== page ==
The greater flamingo that has been in Salina since June 11 flew off safely in the middle of the night yesterday. Meanwhile, rare spoonbill arrived at the Għadira wetland, Birdlife said.
Flamingos spend most of their lives in large colonies of hundreds or thousands of birds, feeding in salty lagoons, like those at Salina, and breeding in the adjacent marshlands.
They migrate in flocks to find food.
Birdlife conservation manager Nicholas Barbara thanked volunteers, residents and the police, who helped keep watch over the salt pans to keep the flamingo safe.
Birdlife said it hoped that the Eurasian spoonbill that arrived in Għadira would remain at the sanctuary during its stay in Malta.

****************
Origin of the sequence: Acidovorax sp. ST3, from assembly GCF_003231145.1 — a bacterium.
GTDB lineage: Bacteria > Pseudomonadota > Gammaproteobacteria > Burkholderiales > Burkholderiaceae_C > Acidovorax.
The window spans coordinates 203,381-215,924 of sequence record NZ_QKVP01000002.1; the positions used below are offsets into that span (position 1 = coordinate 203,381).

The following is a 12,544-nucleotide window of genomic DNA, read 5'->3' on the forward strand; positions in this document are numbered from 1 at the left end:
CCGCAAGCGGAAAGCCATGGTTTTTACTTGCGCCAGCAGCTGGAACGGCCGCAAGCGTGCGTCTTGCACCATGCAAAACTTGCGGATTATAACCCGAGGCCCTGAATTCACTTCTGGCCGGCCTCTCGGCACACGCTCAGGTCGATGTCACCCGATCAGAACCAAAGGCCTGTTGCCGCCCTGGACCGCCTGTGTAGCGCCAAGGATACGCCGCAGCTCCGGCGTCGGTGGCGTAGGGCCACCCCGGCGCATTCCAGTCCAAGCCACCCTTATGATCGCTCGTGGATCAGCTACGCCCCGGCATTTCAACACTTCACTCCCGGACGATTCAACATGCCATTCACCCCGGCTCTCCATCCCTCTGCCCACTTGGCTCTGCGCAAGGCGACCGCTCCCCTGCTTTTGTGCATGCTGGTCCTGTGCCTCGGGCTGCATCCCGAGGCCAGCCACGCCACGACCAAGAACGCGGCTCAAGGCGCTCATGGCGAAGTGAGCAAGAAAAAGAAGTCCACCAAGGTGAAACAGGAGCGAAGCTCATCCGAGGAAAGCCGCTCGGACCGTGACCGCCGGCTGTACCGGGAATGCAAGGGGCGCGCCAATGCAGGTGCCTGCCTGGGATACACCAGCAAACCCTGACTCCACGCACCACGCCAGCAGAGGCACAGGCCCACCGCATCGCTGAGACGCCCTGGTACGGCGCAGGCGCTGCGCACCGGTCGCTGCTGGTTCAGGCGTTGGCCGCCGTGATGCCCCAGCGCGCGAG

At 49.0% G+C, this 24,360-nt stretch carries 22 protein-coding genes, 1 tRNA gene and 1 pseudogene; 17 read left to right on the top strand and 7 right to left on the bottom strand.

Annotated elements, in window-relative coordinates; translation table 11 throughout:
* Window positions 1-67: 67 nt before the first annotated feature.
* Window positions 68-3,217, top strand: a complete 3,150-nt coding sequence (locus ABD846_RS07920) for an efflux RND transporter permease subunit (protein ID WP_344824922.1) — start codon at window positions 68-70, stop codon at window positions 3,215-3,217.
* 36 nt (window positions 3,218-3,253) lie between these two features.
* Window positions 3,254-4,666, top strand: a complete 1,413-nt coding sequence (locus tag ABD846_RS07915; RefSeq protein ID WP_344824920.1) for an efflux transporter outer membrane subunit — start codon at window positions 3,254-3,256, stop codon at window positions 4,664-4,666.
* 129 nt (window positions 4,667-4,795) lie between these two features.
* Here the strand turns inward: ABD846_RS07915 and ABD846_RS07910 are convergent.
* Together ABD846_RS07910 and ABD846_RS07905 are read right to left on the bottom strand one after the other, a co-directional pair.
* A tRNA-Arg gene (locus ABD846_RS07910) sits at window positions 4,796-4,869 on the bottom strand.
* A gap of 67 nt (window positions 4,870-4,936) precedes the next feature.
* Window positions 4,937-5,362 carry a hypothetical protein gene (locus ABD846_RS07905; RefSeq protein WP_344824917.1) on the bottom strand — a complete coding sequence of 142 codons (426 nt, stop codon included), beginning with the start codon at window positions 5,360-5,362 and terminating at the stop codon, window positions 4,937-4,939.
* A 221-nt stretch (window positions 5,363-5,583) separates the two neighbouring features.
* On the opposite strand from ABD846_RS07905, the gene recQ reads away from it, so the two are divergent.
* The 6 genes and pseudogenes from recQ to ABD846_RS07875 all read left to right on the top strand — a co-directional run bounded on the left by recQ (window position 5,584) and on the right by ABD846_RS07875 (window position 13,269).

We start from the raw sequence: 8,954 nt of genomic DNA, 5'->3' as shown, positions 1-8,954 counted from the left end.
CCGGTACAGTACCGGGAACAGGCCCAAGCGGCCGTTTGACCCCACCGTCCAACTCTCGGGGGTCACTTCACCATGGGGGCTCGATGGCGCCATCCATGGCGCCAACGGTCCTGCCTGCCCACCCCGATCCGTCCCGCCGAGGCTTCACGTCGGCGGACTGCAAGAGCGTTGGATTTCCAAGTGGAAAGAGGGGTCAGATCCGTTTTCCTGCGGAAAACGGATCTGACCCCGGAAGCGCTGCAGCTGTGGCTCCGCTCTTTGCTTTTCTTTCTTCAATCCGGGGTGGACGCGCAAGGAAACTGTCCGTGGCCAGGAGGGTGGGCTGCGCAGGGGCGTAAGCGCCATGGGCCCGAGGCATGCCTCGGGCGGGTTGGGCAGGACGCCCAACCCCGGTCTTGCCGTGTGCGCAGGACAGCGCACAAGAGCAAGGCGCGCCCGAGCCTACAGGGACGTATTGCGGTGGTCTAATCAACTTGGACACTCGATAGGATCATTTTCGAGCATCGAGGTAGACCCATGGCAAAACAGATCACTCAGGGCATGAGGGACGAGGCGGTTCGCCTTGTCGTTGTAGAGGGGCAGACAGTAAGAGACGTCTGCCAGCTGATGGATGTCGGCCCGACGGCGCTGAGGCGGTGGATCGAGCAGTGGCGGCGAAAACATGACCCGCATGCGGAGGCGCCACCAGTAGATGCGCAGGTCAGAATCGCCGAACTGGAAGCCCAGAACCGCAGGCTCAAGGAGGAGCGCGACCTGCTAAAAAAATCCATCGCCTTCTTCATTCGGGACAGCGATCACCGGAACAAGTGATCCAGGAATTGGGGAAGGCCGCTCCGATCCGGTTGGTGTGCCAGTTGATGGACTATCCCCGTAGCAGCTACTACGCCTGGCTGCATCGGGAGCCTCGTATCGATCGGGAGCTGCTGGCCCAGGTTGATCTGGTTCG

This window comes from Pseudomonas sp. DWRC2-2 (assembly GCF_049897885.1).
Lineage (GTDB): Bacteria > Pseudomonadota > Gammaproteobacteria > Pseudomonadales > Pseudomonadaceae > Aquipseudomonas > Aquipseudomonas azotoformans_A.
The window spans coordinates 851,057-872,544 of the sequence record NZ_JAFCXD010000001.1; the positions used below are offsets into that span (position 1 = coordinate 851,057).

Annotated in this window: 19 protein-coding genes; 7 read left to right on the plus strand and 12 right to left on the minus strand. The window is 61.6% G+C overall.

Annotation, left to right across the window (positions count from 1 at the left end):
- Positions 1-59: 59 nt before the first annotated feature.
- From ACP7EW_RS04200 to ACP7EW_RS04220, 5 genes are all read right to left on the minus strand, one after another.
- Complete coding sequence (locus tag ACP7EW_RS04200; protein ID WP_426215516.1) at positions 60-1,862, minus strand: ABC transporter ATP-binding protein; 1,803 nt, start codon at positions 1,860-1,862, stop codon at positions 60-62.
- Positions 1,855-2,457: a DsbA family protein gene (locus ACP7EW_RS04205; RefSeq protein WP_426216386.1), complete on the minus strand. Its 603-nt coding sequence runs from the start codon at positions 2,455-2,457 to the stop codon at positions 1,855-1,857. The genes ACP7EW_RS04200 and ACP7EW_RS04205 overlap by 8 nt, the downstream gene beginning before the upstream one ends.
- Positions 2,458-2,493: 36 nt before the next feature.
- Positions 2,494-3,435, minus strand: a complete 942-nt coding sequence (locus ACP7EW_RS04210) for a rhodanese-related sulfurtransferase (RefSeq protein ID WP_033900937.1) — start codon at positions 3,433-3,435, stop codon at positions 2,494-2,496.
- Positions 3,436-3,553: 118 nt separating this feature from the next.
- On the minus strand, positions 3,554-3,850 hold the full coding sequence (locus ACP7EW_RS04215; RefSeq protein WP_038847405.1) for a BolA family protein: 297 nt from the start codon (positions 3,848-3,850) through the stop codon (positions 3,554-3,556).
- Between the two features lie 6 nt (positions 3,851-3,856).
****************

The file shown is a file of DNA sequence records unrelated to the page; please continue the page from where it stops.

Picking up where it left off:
The coastal wetland, with its shallow lagoon and islands, is one of the only suitable habitats for spoonbills, which are occasional visitors in spring and autumn.
The Ghadira reserve will be open between 9 and 11am tomorrow for a special birds breeding activity.
The event, which is free of charge, will include guided tours.
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